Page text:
Twelve years ago, artist and designer Chiraag Bhakta began producing a series of nostalgic Bollywoodesque prints under the name *Pardon My Hindi. When Bhakta, a graduate of Connecticut’s Hartford Art School, moved to New York City, he joined the city’s burgeoning street art scene by posting up wheatpastes and stickers of his vivid prints in public locations. But today the 36-year-old artist’s work can be found in museum exhibits on both sides of the nation. On Thursday, April 4, Bhakta will be at San Francisco’s Asian Art Museum for the opening party for his project #WhitePeopleDoingYoga, an exploration of the appropriation of yoga. Read the artist’s full statement here. Then watch the video of his March 6 presentation at the exhibit.
But that’s not all. Bhakta’s other ongoing project, The Arch Motel Project, documents the lives of independent Gujarati motel owners in the United States through the medium of photography. Selected portions of the project are currently showing at the Smithsonian’s Museum of Natural History in Washington, D.C., as a part of the Beyond Bollywood exhibition.
I reached out to Bhakta to talk donuts, yoga and motels.
Describe yourself in five words or less. Uhhh, hmmm. Okay. Brown. Artist. Motel. Donuts.
Why *Pardon My Hindi as your moniker? Thought it was funny and it stuck.
Let’s talk yoga. What’s the #WhitePeopleDoingYoga origin story? The project has different arms. I guess it stems from the western yoga ephemera that I’ve been collecting since I got to the West Coast seven years ago. There’s also a Tumblr aspect.
Have you had a #whitepeopledoingyoga moment in an actual yoga class? Uhh…I live in San Francisco. Yes, all the time. One time at this place they played Western music throughout the class. Finally, Christina Aguilera’s “Genie in a Bottle” came on. I almost lost my shit. On top of that, two rows up from me there was this girl in full American-flag yoga pants.
And of course every so often I see Native American prints on yoga gear. I kinda laugh at all these moments, and then start to slowly cry.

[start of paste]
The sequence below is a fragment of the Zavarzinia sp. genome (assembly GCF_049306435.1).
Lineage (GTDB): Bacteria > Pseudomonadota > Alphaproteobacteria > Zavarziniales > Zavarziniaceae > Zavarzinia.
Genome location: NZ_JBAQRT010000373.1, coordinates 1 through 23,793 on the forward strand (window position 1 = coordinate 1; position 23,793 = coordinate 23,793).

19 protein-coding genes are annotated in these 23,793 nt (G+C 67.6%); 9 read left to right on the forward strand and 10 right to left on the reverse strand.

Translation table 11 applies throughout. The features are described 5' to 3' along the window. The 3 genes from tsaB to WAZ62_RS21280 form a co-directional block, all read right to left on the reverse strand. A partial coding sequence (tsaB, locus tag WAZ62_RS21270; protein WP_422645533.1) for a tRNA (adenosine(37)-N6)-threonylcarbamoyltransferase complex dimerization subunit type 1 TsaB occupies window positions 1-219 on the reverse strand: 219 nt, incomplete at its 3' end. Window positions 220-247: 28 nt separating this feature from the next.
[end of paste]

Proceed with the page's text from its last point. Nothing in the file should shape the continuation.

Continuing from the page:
I would pay to see all of that. Any yoga pose you flat-out would refuse to do? I haven’t encountered any yet. Have you? It’s more like postures that I can’t do yet.
Ditto. So your byline, “Sometimes I does it, Sometimes I doesn’t does it.” What is this ‘something’? That’s a line from a wise friend, that’s not with us anymore.
Fill in the blank. If I hadn’t become *PMH, I probably would be__________. Making beds and running a motel possibly, not sure.
I assume you had to pitch in to help your parents at their motel. What was the weirdest thing you saw a guest at the motel do? Haha.
Nothing? Okay, there’s probably a motelier’s code of confidentiality. Understood. So have you ever gotten arrested for your street art in San Francisco? Ya, but I’ve gotten better at staying under the radar. It’s been a couple years since the last encounter.
Will #FridayDanceTime ever come back on your Instagram? They’re an exercise for me. Sometimes I does it, Sometimes I doesn’t does it.
Your advice to your younger self? I would be too afraid to say something and change my own experience. But I guess I would tell my younger self to trust the struggle.
Kishwer Vikaas is a co-founder of and editor at The Aerogram. Follow her on Twitter at @phillygrrl or email her at firstname.lastname@example.org.